The Executive Interviews conducted at the virtual ARC Industry Forum elicited interesting perspectives on the digital transformation journey in a post-COVID world. In a freewheeling interview, Patrick Van Hull, Industry Thought Leader with Kinaxis and Steve Banker, VP, Supply Chain Service at ARC Advisory Group, discussed the changing vocabulary in supply chain management and the concepts attached to them, the distinction between various terms, the impact of COVID on supply chains, and concurrent planning. This blog captures the salient points of their conversation on new supply chain concepts. It can also be viewed on YouTube.
Difference Between S&OP and IBP
“Many involved in the supply chain are familiar with the term sales and operations planning (S&OP), so using that as the starting place could you describe the difference between S&OP and integrated business planning (IBP),” asked Steve. Patrick responded that the answer to that would depend on who you ask! If you ask somebody who’s failed at implementing S&OP, they might try it again and call it IBP. There are instances where it’s just a matter of semantics and the terms mean the same; but in some other instances there are distinguishing levels of maturity. In simple terms, at the core both of these are about demand and supply reconciliation. Historically, this has been a sequential process – demand review – supply review – mid-management meeting – executive level. From the standpoint of the maturity level it is being able to integrate your business decisions into your supply chain behavior. Patrick explained that we are at a point in time where the supply chain can add value and drive overall business success. When you integrate the supply chain into business decision making, pertinent decisions can be taken that help shape the direction of the business going forward. During COVID times many supply chains were using S&OP and IBP types of processes to accelerate the learning curve and act quickly.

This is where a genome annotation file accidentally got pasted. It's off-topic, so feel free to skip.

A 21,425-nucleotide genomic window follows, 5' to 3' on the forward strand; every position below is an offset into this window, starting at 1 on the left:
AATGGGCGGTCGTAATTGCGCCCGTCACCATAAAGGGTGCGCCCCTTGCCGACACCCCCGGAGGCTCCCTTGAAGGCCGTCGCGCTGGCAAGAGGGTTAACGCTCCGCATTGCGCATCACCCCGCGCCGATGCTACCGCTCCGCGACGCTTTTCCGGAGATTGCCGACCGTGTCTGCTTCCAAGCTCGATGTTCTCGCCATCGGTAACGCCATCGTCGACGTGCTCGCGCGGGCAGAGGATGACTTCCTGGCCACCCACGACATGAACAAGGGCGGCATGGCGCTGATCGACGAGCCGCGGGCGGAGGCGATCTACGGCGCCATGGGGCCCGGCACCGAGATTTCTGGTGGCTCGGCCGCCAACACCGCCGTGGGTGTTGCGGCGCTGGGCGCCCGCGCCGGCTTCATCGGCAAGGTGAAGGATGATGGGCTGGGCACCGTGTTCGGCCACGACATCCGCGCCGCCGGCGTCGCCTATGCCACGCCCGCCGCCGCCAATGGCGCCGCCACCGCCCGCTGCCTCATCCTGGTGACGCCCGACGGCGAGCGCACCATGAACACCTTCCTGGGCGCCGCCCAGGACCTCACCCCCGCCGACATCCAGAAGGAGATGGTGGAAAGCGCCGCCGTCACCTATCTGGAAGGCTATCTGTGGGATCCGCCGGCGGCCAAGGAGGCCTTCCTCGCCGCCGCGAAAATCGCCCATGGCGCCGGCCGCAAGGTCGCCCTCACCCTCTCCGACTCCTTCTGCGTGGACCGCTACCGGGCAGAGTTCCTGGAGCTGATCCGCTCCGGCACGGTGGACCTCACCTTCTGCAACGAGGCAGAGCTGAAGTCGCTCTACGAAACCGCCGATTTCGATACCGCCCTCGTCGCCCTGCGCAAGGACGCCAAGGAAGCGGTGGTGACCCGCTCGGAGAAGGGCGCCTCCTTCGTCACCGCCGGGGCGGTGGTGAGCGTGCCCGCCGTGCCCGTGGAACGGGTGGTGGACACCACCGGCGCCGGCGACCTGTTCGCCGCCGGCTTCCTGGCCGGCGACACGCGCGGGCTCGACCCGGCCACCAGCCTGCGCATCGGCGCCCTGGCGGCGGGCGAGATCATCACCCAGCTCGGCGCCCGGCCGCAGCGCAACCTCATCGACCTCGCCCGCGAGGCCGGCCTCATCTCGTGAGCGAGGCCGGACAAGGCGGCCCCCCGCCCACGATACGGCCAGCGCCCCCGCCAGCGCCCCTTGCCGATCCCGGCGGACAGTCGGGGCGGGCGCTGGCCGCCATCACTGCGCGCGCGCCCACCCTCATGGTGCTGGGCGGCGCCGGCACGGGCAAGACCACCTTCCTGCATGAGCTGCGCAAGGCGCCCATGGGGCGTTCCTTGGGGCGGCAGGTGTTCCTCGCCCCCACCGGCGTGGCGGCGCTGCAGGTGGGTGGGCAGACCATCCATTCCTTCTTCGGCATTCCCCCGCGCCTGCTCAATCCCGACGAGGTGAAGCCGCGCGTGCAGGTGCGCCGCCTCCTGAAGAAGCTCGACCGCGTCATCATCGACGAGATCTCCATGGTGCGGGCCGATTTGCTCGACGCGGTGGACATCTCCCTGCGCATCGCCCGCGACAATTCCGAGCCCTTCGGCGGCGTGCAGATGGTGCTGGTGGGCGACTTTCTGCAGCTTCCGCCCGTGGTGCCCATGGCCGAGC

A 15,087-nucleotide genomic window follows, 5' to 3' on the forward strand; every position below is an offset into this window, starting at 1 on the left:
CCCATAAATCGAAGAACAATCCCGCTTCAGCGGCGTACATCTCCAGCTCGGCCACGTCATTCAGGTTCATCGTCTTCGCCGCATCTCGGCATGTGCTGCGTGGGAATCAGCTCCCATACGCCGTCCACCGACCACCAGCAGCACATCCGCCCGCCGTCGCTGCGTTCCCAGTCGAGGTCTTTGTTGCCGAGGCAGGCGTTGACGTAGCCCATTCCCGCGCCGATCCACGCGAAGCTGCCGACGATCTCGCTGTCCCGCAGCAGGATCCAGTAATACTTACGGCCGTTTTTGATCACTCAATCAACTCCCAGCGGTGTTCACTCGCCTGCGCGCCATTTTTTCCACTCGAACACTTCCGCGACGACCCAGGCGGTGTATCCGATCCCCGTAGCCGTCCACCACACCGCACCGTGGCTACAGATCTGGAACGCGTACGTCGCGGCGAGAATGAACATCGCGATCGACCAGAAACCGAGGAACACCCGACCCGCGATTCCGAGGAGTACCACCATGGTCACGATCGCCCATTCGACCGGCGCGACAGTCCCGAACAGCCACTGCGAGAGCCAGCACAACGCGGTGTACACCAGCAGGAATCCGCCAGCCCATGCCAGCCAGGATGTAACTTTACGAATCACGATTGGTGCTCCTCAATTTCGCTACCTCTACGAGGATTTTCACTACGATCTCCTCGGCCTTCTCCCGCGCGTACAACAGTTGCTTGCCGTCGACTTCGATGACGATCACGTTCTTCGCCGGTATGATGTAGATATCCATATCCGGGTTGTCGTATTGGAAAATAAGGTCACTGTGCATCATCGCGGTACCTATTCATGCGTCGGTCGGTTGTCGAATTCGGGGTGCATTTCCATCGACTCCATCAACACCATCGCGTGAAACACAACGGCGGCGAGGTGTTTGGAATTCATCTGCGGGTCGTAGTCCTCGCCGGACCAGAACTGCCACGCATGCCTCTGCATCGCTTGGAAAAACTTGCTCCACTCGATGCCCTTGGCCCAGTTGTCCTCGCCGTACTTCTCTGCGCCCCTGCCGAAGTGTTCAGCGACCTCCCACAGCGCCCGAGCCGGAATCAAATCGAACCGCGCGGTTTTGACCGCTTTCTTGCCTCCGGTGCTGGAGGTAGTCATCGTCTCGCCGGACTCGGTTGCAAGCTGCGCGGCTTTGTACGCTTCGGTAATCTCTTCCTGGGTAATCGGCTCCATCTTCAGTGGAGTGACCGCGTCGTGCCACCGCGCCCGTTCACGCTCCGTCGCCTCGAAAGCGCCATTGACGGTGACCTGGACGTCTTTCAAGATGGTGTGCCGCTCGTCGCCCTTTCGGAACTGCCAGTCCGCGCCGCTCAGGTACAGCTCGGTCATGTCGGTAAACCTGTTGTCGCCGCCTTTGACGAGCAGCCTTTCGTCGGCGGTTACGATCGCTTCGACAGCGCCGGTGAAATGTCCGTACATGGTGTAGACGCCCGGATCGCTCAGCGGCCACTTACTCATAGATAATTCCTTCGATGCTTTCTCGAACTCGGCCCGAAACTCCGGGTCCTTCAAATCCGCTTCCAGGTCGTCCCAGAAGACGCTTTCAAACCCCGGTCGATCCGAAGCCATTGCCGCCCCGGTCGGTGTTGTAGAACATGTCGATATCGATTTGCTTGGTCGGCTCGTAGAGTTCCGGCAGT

Transitioning to a Newer Term
Explaining the transition from the term S&OP to sales and operations execution (S&OE), Patrick said that it’s not a full-blown planning cycle, it’s about how you connect with the orders you have in hand – for example, available supply, what is arriving shortly, and connecting those to fulfill customer requirement. Also, it’s an opportunity to look at and do things in a shorter time horizon and tie back into the overall strategic business direction. “So, it’s not a disconnected process from those other types of processes, it’s focused on the here and now, but it does dovetail into the others very nicely.”
Kinaxis is known for concurrent planning along with a few other supply chain planning vendors. Concurrent planning and sales and operation as execution go together pretty well, commented Steve.
The single version of truth is a great theory and many companies struggle to implement it as the data is obsolete and there is only one person presenting his version of the truth, and that is accepted, opined Patrick. Whereas concurrent planning is a dynamic, real-time process. It is about being able to pull together all of the stakeholders on the same platform, look at the same data, be there at the same time, and drive decision-making based on business priorities. Supply chains extend their value creation for the entire business by helping them to make the “best possible decision every possible moment.” He gave concrete examples of how concurrent planning provided real-time information to make optimal decisions during the pandemic.
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